Through these corporate foundations, leading corporations are able to easily transfer some of their income to their foundations, which fall in the category of non stock corporations. Their existence has been pointed to by one sociologist as the reason for the rapid widening in the chasm between the rich and the poor in this country.
Among the familiar members of the League of Corporate Foundations, and they are: 1) Aboitiz Foundation; 2) ABS-CBN Foundation; 3) AES Philippines Power Foundation; 4) AMY Foundation; 5) The Andres Soriano Foundation; 6) Ang Hortaleza Foundation; 7) Antonio O. Florendo Foundation; 8) Ayala Foundation; 9) Bato-Balani Foundation; 10) Bonifacio Art Foundation; 11) BPI Foundation; 12) Cebuana Lhuillier Foundation; 13) Cemex Philippines Foundation; 14) Chevron Philippines; 15) Coca-Cola Foundation Philippines; 16) Del Monte Foundation; 17) Energy Development Corporation; 18) Foundation for Sight; 19) Globe Telecom; 20) GT-Metro Foundation, Inc.; 21) Hari Foundation; 22) Holcim Philippines, Inc.; 23) Hongkong and Shanghai Banking Corporation Limited; 24) ICCP Group Foundation; 25) Insular Foundation; 26) Jesus V. Del Rosario Foundation; 27) Johnson& Johnson Philippines; 28) Jollibee Group Foundation; 29) Knowledge Channel Foundation; 30) Landbank Countryside Development Foundation; 31) LCC Foundation; 32) Lopez Group Foundation; Manila Doctors Hospital; 33) Manila Water Foundation; 34) Merck Sharp & Dohme Philippines; 35) MetroBank Foundation; 36) MFI Foundation; 37) Mondelez International; 38) Nestle Philippines; 39) NYK-TDG Friendship Foundation; 40) One Meralco Foundation; 41) PAL Foundation; 42) Pasar Foundation; 43) Petron Foundation; 44) Pfizer Philippines Foundation; 45) Philippine Geothermal Production Company; 46) PHAPCARES Foundation; 47) PHILAM Foundation; 48) Philippine Daily Inquirer; 49) Philippine Transmarine Carriers, Inc.- Carlos Salina, Jr. Foundation; 50) PHINMA Foundation; 51) Pilipinas Shell Foundation; 52) Pioneer Foundation; 53) PLDT-Smart Foundation; 54) RD Foundation; 55) RMF Foundation; 56) Ronal McDonald House Charities; 57) Roxas Foundation; 58) San Miguel Foundation; 59) San Roque Power Foundation; 60) Security Bank Foundation; 61) SGV Foundation; 62) SM Foundation; 63) SPI Global Foundation, Inc.; 64) STI Foundation; 65) Tan Yan Kee Foundation; 66) Team Energy Foundation; 67) TEAMASIA; 68) Telus Philippines; 69) Toyota Motor Philippine Foundation; 70) Travellers International Hotel Group, Inc.; 71) UCPB-CIIF Foundation; 72) UnionBank of the Philippines; 73) VICSAL Foundation; 74) Villar Foundation; 75) The Zuellig Family Foundation.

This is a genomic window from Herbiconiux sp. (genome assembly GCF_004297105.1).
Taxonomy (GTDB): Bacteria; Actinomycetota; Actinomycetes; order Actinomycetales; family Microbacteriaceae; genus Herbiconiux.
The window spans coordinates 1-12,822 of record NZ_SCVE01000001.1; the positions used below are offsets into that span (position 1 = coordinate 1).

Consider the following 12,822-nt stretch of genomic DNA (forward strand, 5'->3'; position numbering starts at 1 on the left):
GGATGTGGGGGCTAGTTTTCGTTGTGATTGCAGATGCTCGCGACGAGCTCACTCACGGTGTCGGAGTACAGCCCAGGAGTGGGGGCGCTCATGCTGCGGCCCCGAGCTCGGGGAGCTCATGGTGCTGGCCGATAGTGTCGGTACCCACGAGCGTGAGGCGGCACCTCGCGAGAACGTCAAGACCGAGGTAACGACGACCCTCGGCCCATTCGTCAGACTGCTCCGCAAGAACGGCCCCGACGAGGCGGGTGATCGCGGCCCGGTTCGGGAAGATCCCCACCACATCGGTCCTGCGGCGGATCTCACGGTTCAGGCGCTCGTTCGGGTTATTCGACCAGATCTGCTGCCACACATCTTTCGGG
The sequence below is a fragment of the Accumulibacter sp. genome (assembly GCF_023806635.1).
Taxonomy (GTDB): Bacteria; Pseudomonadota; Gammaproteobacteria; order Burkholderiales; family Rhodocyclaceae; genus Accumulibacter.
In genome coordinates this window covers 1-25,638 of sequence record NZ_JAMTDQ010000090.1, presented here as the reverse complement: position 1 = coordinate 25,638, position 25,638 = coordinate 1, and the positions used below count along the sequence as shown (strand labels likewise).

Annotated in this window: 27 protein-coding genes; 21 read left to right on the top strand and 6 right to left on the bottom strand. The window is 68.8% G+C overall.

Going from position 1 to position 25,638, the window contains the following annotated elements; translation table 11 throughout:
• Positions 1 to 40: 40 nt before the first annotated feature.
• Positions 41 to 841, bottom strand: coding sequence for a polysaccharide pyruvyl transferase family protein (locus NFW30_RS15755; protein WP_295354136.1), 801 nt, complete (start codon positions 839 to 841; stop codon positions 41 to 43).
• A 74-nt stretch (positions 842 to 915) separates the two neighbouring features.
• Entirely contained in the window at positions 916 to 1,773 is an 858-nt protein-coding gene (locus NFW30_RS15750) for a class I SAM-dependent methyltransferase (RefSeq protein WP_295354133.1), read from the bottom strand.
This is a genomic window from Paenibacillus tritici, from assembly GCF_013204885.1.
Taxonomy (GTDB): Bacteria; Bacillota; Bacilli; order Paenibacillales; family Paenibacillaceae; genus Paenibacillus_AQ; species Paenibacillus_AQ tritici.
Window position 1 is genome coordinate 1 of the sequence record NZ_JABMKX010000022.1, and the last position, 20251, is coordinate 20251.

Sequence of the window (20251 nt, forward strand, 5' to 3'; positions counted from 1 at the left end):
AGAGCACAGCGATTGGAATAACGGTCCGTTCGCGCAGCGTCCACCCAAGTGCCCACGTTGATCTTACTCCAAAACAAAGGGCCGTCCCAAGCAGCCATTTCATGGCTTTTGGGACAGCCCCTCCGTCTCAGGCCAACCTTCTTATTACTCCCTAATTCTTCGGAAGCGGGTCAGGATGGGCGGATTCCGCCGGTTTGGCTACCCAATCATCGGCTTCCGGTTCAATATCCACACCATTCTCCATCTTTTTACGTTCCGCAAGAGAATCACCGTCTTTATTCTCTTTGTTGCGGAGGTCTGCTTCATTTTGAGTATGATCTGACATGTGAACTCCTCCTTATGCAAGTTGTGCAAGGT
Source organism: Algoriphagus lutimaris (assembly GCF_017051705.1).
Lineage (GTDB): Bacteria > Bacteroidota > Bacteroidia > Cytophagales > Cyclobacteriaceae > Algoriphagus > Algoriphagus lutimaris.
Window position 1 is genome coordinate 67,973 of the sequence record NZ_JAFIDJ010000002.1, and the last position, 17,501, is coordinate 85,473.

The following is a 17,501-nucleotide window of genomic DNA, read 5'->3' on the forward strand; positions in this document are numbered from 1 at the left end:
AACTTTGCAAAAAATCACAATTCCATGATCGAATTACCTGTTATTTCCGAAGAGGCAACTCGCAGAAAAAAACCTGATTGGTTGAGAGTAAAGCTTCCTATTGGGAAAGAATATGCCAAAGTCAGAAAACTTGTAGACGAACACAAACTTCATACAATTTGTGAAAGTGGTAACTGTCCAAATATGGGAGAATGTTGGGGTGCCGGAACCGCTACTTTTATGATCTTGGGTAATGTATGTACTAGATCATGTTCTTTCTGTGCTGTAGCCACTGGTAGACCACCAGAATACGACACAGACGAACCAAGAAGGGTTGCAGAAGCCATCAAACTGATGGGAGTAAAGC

To sum up what Michael Barker commented on the book written by Mark Thompson titled, The Anti-Marcos Struggle “Thompson did not mention that the main US organization aiding Aquino’s campaign was the NED; that is, an organization that was formed to overtly carry out the “democratic” activities that were formerly undertaken covertly by the CIA. Thompson’s analysis of the anti-Marcos struggle in the Philippines thus not only misrepresented the origins of the people-power movement that succeeded in ousting Marcos, but also failed to examine the full significance of the US government’s “democracy-promoting” efforts in hijacking this movement for radical social change.…”